4. Using positive attention for positive behaviors: When parents give their youngster positive reinforcement for behaving appropriately, it helps maintain that ongoing good behavior. Positive attention improves self-esteem and enhances the quality of the parent-child relationship. Positive attention to “brave behavior” can also help alleviate anxiety, as well as help the child become more receptive to instructions and limit-setting.

5. Using reward menus: A reward is a tangible way to give your youngster positive feedback for desired behaviors. It’s something that is earned, an acknowledgement that the child is doing something that’s difficult for him. A reward is most effective as a motivator when the youngster can choose from a variety of things (e.g., a special treat, extra time on the computer, etc.). This reduces the possibility of a reward losing its allure over time. Also, the reward needs to be linked to specific behaviors – and always delivered consistently.

==> Parenting System that Reduces Problematic Behavior in Children with Asperger's and High-Functioning Autism 

Consequences that facilitate misbehavior:

1. Using positive consequences for negative behaviors: This reinforces the behavior you are trying to eliminate. For example, if your youngster procrastinates instead of putting on her shoes or pouring milk for her cereal, in frustration, you do it for her, you have just increased the likelihood that she will procrastinate again in the future.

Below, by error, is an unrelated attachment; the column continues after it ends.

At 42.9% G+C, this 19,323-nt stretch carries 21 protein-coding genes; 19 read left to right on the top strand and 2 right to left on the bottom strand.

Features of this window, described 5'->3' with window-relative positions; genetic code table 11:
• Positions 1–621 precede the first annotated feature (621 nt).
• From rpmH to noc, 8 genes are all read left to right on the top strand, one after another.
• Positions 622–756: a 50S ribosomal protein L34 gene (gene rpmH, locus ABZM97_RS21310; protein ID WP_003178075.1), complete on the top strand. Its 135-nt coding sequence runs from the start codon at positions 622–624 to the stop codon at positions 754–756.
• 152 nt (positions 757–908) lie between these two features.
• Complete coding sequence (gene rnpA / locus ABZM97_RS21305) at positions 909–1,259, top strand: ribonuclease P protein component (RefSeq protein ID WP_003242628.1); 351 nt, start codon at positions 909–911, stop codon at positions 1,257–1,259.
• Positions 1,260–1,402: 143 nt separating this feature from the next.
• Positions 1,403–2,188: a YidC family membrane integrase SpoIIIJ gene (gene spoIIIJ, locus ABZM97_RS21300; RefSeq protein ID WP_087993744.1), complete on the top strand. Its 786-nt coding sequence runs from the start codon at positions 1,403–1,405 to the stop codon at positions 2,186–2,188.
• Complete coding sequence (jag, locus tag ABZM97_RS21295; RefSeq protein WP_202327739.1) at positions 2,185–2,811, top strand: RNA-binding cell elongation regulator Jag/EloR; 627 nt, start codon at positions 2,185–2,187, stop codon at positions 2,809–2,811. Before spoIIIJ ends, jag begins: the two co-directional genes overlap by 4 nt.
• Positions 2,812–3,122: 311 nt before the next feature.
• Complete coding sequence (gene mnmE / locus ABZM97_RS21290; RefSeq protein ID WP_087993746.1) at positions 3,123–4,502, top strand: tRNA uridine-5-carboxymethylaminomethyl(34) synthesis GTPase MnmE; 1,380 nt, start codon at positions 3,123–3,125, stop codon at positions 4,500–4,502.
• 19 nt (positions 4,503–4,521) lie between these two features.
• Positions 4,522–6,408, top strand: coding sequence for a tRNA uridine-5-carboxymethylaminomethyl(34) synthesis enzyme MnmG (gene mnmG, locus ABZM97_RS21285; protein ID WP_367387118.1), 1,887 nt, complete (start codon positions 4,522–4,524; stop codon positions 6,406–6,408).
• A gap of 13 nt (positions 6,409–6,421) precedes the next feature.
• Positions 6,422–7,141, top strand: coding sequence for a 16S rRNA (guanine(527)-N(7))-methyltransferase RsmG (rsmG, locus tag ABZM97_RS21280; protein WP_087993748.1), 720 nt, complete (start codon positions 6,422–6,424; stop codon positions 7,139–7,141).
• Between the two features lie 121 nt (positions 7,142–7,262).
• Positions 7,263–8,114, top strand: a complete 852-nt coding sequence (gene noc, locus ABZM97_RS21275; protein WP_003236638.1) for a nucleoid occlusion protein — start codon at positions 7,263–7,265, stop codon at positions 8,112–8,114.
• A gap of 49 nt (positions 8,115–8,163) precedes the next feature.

2. Giving negative attention: Negative attention actually increases bad behavior over time (e.g., raising your voice, threatening to issue a consequence, etc.). Also, reacting to misbehavior with criticism or yelling negatively affects your youngster’s self-esteem. Kids value attention from their parents so much that any attention — negative or positive — is better than none.

3. Using disproportionate consequences: As a parent of a child on the autism spectrum, you understandably get perturbed from time to time. You may even have become so frustrated at a particular behavior that you said or did something that you felt guilty about later. This is normal and to be expected.  But, keep in mind that issuing a massive consequence – especially out of anger – that is not in proportion to the misbehavior is demoralizing for kids, and they may even give up trying to behave well.

4. Delaying consequences: Effective consequences are immediate. Every minute that passes after a behavior, your youngster is less likely to link his misbehavior to the consequence. As a result, you end up punishing for the sake of punishing, which makes it much less likely that the misbehavior will change.